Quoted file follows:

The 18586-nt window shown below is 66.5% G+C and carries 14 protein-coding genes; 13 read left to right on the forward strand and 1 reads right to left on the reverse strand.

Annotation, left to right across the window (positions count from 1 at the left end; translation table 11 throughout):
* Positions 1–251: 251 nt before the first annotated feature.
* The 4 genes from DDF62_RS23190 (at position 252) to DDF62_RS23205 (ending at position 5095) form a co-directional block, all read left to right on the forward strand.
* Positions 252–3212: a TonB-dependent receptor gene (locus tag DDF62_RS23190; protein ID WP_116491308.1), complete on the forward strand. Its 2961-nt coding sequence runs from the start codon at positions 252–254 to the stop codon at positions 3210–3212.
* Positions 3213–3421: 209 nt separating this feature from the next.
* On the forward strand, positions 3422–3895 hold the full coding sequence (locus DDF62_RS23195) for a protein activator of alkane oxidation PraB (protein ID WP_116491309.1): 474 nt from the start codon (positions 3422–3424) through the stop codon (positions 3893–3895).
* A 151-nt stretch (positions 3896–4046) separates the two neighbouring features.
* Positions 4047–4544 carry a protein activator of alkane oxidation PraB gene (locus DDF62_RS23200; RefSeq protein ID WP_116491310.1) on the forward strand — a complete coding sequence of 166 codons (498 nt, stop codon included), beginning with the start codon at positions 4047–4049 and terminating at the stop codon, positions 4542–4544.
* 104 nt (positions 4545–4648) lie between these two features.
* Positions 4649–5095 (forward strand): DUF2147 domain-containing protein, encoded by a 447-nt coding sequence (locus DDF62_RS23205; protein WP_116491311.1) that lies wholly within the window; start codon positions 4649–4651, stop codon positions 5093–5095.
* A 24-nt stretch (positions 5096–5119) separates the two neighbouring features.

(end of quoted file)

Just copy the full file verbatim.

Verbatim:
The 18586-nt window shown below is 66.5% G+C and carries 14 protein-coding genes; 13 read left to right on the forward strand and 1 reads right to left on the reverse strand.

Annotation, left to right across the window (positions count from 1 at the left end; translation table 11 throughout):
* Positions 1–251: 251 nt before the first annotated feature.
* The 4 genes from DDF62_RS23190 (at position 252) to DDF62_RS23205 (ending at position 5095) form a co-directional block, all read left to right on the forward strand.
* Positions 252–3212: a TonB-dependent receptor gene (locus tag DDF62_RS23190; protein ID WP_116491308.1), complete on the forward strand. Its 2961-nt coding sequence runs from the start codon at positions 252–254 to the stop codon at positions 3210–3212.
* Positions 3213–3421: 209 nt separating this feature from the next.
* On the forward strand, positions 3422–3895 hold the full coding sequence (locus DDF62_RS23195) for a protein activator of alkane oxidation PraB (protein ID WP_116491309.1): 474 nt from the start codon (positions 3422–3424) through the stop codon (positions 3893–3895).
* A 151-nt stretch (positions 3896–4046) separates the two neighbouring features.
* Positions 4047–4544 carry a protein activator of alkane oxidation PraB gene (locus DDF62_RS23200; RefSeq protein ID WP_116491310.1) on the forward strand — a complete coding sequence of 166 codons (498 nt, stop codon included), beginning with the start codon at positions 4047–4049 and terminating at the stop codon, positions 4542–4544.
* 104 nt (positions 4545–4648) lie between these two features.
* Positions 4649–5095 (forward strand): DUF2147 domain-containing protein, encoded by a 447-nt coding sequence (locus DDF62_RS23205; protein WP_116491311.1) that lies wholly within the window; start codon positions 4649–4651, stop codon positions 5093–5095.
* A 24-nt stretch (positions 5096–5119) separates the two neighbouring features.